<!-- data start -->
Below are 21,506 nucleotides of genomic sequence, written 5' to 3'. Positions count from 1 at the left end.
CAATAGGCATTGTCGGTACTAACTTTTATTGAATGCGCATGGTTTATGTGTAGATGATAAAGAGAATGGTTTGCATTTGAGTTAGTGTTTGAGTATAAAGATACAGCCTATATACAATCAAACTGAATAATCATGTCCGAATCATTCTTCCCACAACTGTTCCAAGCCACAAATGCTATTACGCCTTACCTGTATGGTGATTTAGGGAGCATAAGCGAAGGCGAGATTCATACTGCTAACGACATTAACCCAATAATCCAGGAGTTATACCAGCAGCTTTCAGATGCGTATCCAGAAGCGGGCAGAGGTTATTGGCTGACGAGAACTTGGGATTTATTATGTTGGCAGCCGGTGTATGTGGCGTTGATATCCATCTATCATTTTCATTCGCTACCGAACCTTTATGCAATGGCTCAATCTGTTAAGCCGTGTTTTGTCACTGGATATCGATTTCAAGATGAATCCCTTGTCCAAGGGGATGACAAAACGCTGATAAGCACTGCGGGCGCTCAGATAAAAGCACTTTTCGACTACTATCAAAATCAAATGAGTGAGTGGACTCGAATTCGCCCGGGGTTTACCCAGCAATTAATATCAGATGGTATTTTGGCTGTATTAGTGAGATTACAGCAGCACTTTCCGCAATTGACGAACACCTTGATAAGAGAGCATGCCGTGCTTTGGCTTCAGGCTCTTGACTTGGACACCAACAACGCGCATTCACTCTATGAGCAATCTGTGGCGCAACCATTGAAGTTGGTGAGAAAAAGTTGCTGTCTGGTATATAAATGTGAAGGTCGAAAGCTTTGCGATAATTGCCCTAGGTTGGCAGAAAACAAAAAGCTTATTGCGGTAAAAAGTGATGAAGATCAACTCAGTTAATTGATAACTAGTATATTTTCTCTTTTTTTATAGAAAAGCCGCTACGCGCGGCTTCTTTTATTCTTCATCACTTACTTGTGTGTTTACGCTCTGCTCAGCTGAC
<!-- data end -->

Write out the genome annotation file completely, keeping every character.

Below are 21,506 nucleotides of genomic sequence, written 5' to 3'. Positions count from 1 at the left end.
CAATAGGCATTGTCGGTACTAACTTTTATTGAATGCGCATGGTTTATGTGTAGATGATAAAGAGAATGGTTTGCATTTGAGTTAGTGTTTGAGTATAAAGATACAGCCTATATACAATCAAACTGAATAATCATGTCCGAATCATTCTTCCCACAACTGTTCCAAGCCACAAATGCTATTACGCCTTACCTGTATGGTGATTTAGGGAGCATAAGCGAAGGCGAGATTCATACTGCTAACGACATTAACCCAATAATCCAGGAGTTATACCAGCAGCTTTCAGATGCGTATCCAGAAGCGGGCAGAGGTTATTGGCTGACGAGAACTTGGGATTTATTATGTTGGCAGCCGGTGTATGTGGCGTTGATATCCATCTATCATTTTCATTCGCTACCGAACCTTTATGCAATGGCTCAATCTGTTAAGCCGTGTTTTGTCACTGGATATCGATTTCAAGATGAATCCCTTGTCCAAGGGGATGACAAAACGCTGATAAGCACTGCGGGCGCTCAGATAAAAGCACTTTTCGACTACTATCAAAATCAAATGAGTGAGTGGACTCGAATTCGCCCGGGGTTTACCCAGCAATTAATATCAGATGGTATTTTGGCTGTATTAGTGAGATTACAGCAGCACTTTCCGCAATTGACGAACACCTTGATAAGAGAGCATGCCGTGCTTTGGCTTCAGGCTCTTGACTTGGACACCAACAACGCGCATTCACTCTATGAGCAATCTGTGGCGCAACCATTGAAGTTGGTGAGAAAAAGTTGCTGTCTGGTATATAAATGTGAAGGTCGAAAGCTTTGCGATAATTGCCCTAGGTTGGCAGAAAACAAAAAGCTTATTGCGGTAAAAAGTGATGAAGATCAACTCAGTTAATTGATAACTAGTATATTTTCTCTTTTTTTATAGAAAAGCCGCTACGCGCGGCTTCTTTTATTCTTCATCACTTACTTGTGTGTTTACGCTCTGCTCAGCTGAC